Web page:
Then he can’t just sit back. He can’t ignore the past. He has to go back. He has to go back to that place.

And he does. He tries to pass his knowledge to Kazuo because he sees some of the person he used to be in the man, and he wants to save him: especially where Emi’s life is involved.

Eventually, he’s forced to go into that fateful return into the incinerator: the one that took his son from neglect, and his wife from suicide. He takes Emi out of there, saving her. And the story, in which I asked myself what would happened if the artist saved his son — and hence his family — becomes less of an alternative history, and more of a vision of what could have been, a delusion of pain as he succeeds in saving at least another child’s life: not his son’s, not the children his wife killed, but the daughter of another foolish man consumed by his own artistic endeavours.

But he knows he must pay the price. Perhaps he’s always known. And he dies, and he dies horrifically. Maybe he thinks he deserves this. Maybe he thinks he has earned so much worse. But I like the idea that he had one look at Emi and Akiko, and realized — and remembered that important theme in the film about the power of a mother’s love, both in the mad grief of loss, and in saving that which she loves — and realizes that a maternal power can succeed where the paternal failed so miserably. That’s how, in my story and from his perspective, he dies: in agony, but with the hope that one child will be saved, and one mother will be united with that child despite him, or perhaps in some small way because of him.

I actually think, looking back to the film, that it would have been more powerful if Kazuo had died by Lady Mamiya as well, leaving Akiko and Emi as the only survivors: only after presenting her with her dead child to take to the afterlife. It would have been a good mirror of Yamamura if he was indeed Ichirō, and the power of motherhood in absent and redemptive fatherhood. But perhaps Kazuo, having survived in a bumbling manner benefitting his character, in hiding at the end was the levity needed. After all, we’d seen a lot of deaths and he did bravely face down a being that he should have failed to survive to save his daughter. He deserves his life. They all do.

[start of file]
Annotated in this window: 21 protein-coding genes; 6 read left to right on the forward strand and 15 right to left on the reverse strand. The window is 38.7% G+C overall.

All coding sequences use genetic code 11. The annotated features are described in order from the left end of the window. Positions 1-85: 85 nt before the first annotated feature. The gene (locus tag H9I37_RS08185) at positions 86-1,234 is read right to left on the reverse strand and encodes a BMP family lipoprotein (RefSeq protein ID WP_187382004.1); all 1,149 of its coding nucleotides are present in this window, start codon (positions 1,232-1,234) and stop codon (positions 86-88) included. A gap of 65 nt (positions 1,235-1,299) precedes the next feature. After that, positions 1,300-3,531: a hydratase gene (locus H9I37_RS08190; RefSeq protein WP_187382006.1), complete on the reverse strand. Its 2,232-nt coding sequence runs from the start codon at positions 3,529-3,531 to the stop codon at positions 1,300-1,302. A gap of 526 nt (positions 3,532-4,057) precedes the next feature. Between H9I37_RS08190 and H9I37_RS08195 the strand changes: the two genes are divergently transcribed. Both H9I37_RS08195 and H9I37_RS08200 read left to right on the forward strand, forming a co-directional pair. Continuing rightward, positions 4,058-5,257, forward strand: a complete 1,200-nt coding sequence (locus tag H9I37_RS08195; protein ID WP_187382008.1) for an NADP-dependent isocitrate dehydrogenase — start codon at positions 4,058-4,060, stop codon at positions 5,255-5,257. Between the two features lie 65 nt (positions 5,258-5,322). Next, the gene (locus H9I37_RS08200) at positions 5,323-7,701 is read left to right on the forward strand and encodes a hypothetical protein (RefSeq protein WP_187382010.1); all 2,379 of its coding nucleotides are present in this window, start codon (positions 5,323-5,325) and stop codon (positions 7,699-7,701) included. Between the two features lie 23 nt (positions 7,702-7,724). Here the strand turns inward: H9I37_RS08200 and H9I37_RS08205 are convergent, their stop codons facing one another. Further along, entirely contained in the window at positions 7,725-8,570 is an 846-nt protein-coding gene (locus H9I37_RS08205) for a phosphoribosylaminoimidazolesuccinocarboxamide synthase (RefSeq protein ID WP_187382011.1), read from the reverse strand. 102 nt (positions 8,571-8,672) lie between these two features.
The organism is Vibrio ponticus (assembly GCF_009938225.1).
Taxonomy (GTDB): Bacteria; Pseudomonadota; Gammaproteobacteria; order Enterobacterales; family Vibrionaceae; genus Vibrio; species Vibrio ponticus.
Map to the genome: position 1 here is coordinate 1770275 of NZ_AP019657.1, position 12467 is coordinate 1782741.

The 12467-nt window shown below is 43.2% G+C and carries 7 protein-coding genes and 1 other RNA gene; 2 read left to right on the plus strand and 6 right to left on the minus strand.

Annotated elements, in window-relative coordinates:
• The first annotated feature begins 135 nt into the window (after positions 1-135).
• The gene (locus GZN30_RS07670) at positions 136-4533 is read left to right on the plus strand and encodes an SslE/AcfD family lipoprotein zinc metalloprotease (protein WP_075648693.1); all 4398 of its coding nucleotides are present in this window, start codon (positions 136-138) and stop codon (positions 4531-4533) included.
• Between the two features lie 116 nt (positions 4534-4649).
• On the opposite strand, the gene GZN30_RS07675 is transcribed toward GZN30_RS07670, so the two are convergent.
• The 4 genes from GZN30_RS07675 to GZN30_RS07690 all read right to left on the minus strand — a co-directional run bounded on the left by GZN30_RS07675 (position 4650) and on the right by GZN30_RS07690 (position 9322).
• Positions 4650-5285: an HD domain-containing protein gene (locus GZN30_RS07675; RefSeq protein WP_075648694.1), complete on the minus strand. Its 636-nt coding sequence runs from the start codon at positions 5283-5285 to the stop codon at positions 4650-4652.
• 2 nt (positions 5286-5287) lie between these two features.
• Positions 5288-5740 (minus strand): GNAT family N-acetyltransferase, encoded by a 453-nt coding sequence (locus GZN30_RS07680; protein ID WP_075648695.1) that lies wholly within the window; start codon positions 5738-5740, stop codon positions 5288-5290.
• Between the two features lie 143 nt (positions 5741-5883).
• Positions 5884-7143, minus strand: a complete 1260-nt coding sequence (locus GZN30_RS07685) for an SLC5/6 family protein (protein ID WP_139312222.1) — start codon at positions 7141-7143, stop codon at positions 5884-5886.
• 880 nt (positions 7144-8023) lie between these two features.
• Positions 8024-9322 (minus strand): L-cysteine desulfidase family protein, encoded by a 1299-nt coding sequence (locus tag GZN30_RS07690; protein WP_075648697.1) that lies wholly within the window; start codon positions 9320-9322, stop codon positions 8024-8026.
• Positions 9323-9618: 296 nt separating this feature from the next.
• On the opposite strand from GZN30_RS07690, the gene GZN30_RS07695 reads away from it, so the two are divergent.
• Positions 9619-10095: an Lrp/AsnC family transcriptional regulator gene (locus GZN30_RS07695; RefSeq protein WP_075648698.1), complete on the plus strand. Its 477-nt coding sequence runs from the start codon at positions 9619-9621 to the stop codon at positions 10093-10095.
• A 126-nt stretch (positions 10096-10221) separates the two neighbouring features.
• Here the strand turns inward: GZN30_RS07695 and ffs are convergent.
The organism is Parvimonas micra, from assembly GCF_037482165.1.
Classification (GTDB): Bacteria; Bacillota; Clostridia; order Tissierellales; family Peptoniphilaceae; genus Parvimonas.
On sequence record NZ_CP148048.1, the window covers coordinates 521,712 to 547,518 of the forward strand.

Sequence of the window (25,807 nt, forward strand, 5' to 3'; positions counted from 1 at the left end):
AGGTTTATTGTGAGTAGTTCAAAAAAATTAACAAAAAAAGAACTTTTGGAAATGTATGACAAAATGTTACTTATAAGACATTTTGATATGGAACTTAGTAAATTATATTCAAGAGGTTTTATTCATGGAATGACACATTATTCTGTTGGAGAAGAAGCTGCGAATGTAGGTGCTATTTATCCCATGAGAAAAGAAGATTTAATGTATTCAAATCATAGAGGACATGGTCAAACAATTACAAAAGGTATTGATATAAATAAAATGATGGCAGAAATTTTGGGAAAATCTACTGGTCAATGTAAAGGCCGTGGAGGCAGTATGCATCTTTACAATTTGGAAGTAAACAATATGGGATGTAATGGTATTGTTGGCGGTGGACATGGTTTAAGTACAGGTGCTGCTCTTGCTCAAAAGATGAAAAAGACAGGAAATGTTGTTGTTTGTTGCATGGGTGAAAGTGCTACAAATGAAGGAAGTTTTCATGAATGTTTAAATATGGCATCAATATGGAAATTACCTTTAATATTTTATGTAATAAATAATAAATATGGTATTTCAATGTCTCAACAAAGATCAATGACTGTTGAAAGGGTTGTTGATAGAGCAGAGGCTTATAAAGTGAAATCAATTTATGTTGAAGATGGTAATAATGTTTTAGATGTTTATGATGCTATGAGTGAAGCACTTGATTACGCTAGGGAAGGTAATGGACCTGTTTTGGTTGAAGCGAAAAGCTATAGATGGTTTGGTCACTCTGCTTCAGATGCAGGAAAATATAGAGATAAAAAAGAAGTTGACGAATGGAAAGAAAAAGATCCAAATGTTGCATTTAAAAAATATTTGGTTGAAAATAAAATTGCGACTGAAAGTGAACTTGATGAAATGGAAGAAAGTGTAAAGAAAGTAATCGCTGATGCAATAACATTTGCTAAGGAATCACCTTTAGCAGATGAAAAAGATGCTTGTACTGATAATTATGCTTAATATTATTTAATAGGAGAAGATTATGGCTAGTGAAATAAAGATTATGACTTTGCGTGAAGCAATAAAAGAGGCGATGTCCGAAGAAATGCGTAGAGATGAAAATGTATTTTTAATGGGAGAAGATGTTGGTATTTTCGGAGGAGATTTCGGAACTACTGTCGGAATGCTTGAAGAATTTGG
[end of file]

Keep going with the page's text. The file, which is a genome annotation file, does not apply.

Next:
I was actually kind of glad he survived, where the old man did not. I just like the fact that if Yamamura were Ichirō, he did in part redeem himself, and in facing his regrets and bravely facing the pain of his past and present, he gave another family another chance. Perhaps redemption isn’t a part of horror, in any culture, but there is a cathartic element in that: especially when you consider Lady Mamiya’s evil nature softening into the genuine grief you see as she holds the body of her long-dead baby, and passing on.

I hope that one day the game and film will be get official releases, and become available to everyone. It makes me appreciate both mediums where the story is told, and this necromantic experiment in analyzing and speculatively synthesizing them together gives me some insight into how the narrative works.

Behind My Son of Shadows

Nothing ever goes according to plan. This is especially true in the mad science known as creative writing.

I’d been planning to place something within the Reanimation Station for quite some time, to take apart and rewrite an old film and make it into a more coherent story. There have been some smaller, minor experiments before that point: splicing Society and They Live, looking at alternative story ideas and possible narrative execution derived from Cannibal Holocaust, From Beyond, and even Hogzilla, and outright creating a short continuation or epilogue to Crimson Peak.

But this wasn’t enough. It’s never enough.

Before undertaking this Project, without a hope for financial compensation and only out of the perverted goodness of my black heart, I needed to attempt something … larger.

‎Harry Kümel’s Daughters of Darkness is not a bad film, though it isn’t as well known as it should be. In fact, it is a great movie. But, as most homage and fanfiction writers do, I wondered what would have happened if it had gone … differently.

It all began with the premise: what if Stefan, who claimed to be the heir to Chilton Manor, told his new wife Valerie the truth about his phone call back home, and what he truly wanted out of her?

I’d already seen the film twice, but that wasn’t enough. The first Phase of my process was reading up on the movie, on the characters, and even some basic thoughts from critics and its director. I also thought it useful to fill in some gaps about Elizabeth Bathory, the Blood Countess of Hungary, herself. I knew that in order to make the story compelling, I needed to consider what each character was thinking and feeling beyond how their movements and facial expressions are telegraphed in the film.